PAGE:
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Case Study C8: The new airport pricing regime

In privatising Australia's major airports, the Australian Government recognised that some airports had significant market power which they could potentially use to inefficiently raise prices for their services above the levels that would prevail in a more contestable market. Accordingly, privatisation was accompanied by the introduction of price regulation at all capital city airports and some regional airports. Initially, a price capping regime was in force.

Since 2002, a light-handed price regulatory approach (i.e. price monitoring rather than price capping) has been applied. A light-handed approach has several purposes. It provides greater scope for the airports to price, invest and operate efficiently. It allows members of the community to scrutinise prices and market outcomes and provides evidence of unjustifiable price increases, should they occur. It also acts as a curb on the potential abuse of market power, and encourages negotiated pricing outcomes based on efficient costs and an adequate return on capital.

Towards the end of 2005, the Department conducted an internal review to inform the Australian Government on aspects of the light-handed approach that had worked effectively and areas that could be improved. In April 2006, the Productivity Commission was tasked with reviewing the price regulatory regime.

There were 80 public submissions and 11 presentations to the Productivity Commission's review. In its submission to the inquiry, the Department stated its conclusion that the light-handed approach had been successful but there was room for improvements: specifically, there should be a stronger deterrent against airports abusing their market power.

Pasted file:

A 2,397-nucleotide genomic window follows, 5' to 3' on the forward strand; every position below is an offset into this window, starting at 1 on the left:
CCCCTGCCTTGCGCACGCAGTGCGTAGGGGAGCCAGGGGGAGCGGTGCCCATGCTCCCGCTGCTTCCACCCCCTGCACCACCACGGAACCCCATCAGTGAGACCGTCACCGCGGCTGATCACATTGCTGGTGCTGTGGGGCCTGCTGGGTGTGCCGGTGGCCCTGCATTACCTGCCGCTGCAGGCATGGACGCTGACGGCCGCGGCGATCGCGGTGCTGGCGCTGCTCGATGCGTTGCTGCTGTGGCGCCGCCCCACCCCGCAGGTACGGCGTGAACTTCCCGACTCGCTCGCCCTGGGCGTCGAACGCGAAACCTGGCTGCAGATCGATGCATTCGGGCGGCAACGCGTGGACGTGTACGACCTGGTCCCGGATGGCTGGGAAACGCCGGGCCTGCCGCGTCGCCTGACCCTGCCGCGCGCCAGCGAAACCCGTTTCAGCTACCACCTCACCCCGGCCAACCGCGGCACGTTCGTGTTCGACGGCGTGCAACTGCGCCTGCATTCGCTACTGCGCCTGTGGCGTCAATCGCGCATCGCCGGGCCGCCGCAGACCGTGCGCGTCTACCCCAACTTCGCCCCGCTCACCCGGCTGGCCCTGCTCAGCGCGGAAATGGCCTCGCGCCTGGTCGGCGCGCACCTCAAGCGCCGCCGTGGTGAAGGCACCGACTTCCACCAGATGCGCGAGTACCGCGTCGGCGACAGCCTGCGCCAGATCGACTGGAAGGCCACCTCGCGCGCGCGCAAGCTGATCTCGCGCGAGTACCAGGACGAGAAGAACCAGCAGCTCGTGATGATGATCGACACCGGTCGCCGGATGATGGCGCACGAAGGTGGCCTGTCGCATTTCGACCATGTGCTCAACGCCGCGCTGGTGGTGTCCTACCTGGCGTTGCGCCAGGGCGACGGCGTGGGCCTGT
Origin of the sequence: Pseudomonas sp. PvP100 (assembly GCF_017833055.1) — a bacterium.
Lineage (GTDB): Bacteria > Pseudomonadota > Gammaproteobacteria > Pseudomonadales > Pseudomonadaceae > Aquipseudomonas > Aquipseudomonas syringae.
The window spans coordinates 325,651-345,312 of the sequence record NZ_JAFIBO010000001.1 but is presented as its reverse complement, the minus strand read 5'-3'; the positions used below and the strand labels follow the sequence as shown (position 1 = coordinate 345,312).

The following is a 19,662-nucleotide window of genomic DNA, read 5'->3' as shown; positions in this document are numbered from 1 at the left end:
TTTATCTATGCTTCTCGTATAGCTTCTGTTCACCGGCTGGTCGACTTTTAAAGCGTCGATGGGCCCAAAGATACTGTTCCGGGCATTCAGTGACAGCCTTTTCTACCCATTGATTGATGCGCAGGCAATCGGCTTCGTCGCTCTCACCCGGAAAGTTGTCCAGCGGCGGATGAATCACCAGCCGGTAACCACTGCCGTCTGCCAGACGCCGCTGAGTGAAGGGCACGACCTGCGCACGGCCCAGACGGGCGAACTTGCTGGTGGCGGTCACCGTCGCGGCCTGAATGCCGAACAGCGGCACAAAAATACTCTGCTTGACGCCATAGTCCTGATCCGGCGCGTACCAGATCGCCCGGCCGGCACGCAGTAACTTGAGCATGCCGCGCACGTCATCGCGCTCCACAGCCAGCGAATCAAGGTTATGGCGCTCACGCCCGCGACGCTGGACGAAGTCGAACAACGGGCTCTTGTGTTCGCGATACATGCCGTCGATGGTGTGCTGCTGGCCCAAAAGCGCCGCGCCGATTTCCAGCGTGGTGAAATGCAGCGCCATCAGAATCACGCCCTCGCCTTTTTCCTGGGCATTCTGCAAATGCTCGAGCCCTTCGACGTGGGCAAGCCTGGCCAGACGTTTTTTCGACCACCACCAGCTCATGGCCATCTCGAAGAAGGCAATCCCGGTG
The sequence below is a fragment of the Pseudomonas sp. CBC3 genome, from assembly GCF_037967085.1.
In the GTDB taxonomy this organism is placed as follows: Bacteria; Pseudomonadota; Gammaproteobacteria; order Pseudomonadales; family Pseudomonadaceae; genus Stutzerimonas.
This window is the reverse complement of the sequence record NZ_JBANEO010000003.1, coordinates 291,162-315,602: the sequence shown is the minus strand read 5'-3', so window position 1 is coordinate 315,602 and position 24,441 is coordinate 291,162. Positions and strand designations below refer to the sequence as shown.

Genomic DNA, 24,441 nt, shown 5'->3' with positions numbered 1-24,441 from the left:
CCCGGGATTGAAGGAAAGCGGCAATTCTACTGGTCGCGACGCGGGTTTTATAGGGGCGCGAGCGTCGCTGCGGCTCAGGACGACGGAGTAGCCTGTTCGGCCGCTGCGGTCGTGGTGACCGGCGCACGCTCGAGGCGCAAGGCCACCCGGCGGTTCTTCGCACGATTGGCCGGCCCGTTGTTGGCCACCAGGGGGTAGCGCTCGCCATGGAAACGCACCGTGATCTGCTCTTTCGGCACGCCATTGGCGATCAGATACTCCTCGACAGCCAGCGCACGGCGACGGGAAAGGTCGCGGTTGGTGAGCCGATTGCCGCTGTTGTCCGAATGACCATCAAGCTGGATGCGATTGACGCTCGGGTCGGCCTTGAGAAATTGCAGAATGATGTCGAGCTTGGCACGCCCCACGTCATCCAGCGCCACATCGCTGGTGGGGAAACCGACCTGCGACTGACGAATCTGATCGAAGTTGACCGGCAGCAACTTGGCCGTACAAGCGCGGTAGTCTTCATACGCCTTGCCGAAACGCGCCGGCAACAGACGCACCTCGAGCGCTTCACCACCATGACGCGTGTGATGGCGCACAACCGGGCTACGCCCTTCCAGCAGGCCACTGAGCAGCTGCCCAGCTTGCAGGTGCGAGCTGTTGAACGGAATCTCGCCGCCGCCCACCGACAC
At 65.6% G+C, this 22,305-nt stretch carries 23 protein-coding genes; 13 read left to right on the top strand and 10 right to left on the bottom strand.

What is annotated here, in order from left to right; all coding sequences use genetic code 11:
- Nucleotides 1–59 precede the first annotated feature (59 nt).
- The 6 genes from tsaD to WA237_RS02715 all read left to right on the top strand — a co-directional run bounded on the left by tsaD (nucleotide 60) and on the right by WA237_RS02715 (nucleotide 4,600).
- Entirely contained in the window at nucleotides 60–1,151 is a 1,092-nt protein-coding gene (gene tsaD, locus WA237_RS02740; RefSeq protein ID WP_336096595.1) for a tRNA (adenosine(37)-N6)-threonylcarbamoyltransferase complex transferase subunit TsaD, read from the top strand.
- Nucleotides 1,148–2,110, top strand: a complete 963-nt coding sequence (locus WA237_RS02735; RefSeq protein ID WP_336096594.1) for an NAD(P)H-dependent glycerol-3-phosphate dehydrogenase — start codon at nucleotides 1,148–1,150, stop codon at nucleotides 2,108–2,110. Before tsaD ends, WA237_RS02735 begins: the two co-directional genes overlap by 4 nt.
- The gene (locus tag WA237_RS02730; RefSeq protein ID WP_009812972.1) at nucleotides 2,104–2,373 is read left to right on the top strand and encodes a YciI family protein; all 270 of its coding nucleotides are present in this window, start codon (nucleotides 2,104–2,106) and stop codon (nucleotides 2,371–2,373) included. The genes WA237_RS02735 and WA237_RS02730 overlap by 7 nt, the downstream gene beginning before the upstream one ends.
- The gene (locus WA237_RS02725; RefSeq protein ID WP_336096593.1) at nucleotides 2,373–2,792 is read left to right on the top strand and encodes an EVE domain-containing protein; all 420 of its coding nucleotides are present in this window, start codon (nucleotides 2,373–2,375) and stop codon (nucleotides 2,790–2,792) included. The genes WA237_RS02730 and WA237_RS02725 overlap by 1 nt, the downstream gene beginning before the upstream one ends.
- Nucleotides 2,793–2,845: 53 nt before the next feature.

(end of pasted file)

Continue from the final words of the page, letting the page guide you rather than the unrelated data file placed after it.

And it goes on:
The Productivity Commission's report, Review of Price Regulation of Airport Services, was published in December 2006. The report supported the continuation of the light-handed approach with some reinforcement of the framework. The review findings were that some market constraints on the airports' natural monopoly powers had not been as strong as initially envisaged; some non-price terms and conditions were unsatisfactory; and commercial relationships between some airports and their airline customers were strained.

Airport scene
(Photo DOTARS)

In response to the Productivity Commission's report, in April 2007 the Australian Government announced that the light-handed price monitoring regime would be continued at five major airports-Adelaide, Brisbane, Melbourne, Perth and Sydney-and modified and strengthened. Canberra and Darwin airports were removed from the price monitoring regime on the basis that they have low to moderate market power and their passenger numbers are lower than at some other airports that are not currently monitored. The government also noted that the new regime strongly encourages the airports and their customers to further develop commercial relationships while ensuring that regulatory oversight of airports with significant market power continues. The regime encourages parties to work together to secure access to airport services, without harming incentives for investment, innovation and productivity improvement. The government's response can be found on the Department's website, at www.dotars.gov.au/aviation/airport/planning/airport_pricing.aspx.

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